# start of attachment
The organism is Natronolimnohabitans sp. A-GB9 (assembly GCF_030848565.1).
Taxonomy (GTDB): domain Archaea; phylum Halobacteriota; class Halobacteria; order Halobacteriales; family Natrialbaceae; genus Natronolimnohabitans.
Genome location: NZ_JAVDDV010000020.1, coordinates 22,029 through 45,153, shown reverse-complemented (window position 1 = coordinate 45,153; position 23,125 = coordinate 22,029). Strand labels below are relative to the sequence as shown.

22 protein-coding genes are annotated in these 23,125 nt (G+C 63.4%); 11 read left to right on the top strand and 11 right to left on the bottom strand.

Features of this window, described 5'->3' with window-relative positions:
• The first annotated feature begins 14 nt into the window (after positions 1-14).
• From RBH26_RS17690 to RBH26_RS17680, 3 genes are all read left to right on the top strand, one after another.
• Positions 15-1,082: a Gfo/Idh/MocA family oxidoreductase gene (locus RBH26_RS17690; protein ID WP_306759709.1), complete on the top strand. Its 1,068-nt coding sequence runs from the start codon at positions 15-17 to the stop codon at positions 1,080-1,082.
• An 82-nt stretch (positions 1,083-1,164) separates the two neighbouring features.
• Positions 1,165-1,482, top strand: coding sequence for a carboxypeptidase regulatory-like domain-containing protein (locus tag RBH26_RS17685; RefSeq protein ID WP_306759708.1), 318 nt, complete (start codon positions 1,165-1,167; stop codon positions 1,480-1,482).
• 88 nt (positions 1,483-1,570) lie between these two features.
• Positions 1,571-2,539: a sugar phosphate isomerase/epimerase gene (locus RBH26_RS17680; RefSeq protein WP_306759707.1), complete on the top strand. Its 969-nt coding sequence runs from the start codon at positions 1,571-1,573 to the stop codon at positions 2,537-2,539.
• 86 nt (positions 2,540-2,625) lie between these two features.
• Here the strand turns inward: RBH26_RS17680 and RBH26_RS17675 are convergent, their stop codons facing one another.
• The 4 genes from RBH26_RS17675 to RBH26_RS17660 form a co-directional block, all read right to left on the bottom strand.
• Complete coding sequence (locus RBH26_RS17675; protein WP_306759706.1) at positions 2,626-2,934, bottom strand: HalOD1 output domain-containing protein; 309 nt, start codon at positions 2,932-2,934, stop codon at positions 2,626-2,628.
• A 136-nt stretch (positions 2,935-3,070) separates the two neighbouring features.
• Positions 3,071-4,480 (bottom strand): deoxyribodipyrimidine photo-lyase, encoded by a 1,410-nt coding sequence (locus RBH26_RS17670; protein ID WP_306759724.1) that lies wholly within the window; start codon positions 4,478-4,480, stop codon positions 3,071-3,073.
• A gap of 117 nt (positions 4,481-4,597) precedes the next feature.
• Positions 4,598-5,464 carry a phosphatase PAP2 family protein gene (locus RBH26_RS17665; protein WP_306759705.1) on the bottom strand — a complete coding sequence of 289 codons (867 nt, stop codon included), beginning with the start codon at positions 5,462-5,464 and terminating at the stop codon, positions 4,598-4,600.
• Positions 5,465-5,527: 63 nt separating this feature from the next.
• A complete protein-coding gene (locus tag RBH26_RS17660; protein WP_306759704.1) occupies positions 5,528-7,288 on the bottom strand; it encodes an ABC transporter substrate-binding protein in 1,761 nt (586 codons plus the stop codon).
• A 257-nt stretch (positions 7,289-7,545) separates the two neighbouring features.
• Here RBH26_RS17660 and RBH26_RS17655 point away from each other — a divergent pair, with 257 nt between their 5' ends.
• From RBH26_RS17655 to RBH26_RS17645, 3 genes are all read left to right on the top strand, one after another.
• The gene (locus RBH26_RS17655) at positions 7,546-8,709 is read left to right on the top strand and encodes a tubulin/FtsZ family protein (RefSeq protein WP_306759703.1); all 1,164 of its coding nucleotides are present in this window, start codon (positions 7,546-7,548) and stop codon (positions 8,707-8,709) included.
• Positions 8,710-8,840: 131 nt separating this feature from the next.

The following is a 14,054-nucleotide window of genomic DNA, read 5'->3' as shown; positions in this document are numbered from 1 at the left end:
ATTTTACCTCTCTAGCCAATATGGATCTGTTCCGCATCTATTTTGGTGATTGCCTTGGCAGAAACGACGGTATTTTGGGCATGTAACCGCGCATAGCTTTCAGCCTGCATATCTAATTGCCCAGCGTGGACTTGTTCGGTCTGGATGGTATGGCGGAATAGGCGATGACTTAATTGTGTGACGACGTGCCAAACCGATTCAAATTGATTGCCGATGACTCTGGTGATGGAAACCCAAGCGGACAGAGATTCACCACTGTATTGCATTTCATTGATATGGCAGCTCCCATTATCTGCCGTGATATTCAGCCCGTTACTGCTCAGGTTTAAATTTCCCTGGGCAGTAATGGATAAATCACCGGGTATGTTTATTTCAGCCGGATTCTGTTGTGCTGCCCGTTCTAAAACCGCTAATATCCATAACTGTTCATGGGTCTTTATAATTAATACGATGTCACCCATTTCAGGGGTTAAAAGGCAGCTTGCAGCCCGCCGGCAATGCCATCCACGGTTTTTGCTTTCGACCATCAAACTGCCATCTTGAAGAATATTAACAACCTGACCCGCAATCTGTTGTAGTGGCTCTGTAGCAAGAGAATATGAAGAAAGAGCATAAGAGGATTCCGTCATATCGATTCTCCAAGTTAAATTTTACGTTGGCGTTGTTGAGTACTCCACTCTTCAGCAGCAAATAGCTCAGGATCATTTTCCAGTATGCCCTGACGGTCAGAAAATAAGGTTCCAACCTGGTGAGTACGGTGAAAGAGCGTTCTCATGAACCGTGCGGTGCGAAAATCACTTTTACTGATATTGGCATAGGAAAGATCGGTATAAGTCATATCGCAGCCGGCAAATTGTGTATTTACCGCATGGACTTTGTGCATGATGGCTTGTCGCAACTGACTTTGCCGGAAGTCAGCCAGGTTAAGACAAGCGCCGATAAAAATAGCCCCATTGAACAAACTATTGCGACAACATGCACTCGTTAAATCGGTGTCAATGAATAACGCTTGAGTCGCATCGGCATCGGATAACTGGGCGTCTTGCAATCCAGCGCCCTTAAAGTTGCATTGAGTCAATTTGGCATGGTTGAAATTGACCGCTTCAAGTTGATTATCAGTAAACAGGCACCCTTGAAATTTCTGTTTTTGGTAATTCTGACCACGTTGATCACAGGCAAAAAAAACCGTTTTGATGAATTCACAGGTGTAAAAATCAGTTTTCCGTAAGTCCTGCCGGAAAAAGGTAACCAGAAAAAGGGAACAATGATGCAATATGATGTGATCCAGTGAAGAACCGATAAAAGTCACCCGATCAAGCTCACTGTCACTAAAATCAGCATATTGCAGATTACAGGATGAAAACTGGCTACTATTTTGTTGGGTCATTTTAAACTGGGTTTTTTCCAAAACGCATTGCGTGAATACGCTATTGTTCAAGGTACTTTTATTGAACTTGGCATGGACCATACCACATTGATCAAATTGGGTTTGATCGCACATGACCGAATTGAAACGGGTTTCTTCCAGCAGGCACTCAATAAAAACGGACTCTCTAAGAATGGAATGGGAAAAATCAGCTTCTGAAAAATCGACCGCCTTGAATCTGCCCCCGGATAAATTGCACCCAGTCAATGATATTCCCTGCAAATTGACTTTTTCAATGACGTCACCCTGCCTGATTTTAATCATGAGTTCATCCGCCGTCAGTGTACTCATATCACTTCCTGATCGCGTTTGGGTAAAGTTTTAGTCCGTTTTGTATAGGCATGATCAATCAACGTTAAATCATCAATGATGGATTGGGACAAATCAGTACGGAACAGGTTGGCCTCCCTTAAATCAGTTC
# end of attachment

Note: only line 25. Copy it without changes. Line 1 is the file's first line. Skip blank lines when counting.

• From RBH26_RS17655 to RBH26_RS17645, 3 genes are all read left to right on the top strand, one after another.